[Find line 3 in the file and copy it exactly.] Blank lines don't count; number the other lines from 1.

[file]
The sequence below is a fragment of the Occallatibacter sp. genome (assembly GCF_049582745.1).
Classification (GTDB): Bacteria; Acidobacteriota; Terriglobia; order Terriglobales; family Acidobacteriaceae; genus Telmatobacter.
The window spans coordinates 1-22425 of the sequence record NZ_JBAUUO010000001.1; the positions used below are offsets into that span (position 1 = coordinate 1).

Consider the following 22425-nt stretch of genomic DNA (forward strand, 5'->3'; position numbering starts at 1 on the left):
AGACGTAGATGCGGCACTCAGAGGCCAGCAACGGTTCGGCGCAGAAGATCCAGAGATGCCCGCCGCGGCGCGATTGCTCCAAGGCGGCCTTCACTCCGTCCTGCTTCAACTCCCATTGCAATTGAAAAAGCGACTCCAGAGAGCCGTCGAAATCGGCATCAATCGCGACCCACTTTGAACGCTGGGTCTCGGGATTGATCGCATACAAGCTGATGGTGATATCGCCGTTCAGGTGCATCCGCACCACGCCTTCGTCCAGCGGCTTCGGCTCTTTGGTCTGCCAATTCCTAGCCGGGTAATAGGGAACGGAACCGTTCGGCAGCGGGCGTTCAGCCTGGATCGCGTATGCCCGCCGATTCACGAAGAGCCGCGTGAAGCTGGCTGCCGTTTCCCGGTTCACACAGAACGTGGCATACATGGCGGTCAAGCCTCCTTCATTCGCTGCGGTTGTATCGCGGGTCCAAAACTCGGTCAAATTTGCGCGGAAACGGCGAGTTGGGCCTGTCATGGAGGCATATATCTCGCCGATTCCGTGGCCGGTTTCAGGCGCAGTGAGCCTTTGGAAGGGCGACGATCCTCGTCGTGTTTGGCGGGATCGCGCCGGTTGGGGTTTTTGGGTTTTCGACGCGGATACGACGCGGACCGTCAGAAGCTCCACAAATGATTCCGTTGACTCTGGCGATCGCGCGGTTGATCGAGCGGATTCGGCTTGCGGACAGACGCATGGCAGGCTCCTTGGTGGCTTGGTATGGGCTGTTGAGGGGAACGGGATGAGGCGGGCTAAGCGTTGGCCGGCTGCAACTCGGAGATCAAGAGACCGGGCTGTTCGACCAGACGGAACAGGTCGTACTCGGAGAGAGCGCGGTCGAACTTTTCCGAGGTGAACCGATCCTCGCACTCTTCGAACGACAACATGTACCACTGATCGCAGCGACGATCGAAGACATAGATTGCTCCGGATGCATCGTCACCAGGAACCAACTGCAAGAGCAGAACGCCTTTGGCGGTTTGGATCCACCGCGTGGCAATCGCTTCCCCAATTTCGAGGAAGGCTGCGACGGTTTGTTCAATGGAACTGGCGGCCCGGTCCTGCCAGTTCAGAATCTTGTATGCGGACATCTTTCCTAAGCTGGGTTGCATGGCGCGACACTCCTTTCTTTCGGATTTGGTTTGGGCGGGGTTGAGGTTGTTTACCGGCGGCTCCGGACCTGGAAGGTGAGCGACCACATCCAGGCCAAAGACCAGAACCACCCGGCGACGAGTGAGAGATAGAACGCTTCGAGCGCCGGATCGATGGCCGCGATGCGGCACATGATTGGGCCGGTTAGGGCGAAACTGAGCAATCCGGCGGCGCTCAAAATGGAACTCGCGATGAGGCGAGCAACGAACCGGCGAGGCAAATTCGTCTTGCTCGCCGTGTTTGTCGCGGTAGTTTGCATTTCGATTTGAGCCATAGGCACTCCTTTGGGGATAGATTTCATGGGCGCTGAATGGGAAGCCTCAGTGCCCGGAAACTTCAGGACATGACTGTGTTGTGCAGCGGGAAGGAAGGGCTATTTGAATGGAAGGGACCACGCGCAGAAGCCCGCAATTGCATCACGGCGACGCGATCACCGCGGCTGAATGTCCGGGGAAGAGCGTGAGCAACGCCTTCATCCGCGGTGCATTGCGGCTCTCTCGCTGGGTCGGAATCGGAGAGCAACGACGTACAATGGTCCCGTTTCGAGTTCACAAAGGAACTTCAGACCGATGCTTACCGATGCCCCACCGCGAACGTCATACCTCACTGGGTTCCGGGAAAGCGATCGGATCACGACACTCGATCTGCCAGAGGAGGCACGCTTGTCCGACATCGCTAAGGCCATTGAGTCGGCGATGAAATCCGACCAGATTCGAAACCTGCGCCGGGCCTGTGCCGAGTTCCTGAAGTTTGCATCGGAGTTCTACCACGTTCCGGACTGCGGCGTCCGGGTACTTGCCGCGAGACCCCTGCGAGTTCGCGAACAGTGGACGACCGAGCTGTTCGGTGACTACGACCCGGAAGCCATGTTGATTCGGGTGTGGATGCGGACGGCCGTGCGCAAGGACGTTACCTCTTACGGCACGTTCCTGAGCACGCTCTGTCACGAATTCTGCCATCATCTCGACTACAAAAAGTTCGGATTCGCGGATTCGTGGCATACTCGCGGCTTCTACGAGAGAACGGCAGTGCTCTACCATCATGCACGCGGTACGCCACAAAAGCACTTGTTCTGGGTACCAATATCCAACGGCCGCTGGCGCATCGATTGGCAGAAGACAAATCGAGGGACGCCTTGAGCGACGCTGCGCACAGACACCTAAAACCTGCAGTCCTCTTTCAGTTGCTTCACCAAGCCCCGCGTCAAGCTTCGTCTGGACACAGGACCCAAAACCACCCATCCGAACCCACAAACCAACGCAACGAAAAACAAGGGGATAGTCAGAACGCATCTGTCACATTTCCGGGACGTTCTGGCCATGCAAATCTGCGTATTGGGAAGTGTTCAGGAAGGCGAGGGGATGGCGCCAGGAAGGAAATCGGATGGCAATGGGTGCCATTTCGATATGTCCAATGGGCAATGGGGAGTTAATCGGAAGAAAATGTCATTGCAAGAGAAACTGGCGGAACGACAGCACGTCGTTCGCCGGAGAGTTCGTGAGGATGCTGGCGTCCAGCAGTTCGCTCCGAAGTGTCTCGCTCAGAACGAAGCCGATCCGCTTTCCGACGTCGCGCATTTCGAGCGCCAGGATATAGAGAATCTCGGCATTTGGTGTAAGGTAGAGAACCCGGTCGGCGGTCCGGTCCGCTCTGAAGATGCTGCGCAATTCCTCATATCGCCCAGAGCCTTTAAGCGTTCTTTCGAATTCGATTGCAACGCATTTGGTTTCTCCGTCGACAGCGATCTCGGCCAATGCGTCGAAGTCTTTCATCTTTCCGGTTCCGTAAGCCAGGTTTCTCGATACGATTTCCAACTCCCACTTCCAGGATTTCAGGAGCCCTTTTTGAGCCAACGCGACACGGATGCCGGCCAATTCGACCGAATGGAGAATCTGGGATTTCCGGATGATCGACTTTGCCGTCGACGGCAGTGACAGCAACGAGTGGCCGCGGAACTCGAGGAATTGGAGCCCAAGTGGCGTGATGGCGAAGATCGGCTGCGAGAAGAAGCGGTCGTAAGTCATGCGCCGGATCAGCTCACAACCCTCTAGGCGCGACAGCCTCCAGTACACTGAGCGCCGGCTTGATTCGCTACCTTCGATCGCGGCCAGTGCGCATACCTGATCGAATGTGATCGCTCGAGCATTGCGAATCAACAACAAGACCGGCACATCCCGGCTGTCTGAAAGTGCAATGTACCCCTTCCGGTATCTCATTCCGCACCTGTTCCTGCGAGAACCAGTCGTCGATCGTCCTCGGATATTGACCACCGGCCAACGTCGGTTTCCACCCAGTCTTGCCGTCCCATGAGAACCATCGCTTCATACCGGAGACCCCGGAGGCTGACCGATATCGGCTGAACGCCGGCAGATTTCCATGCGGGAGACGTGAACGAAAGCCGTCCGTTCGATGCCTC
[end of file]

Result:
The window spans coordinates 1-22425 of the sequence record NZ_JBAUUO010000001.1; the positions used below are offsets into that span (position 1 = coordinate 1).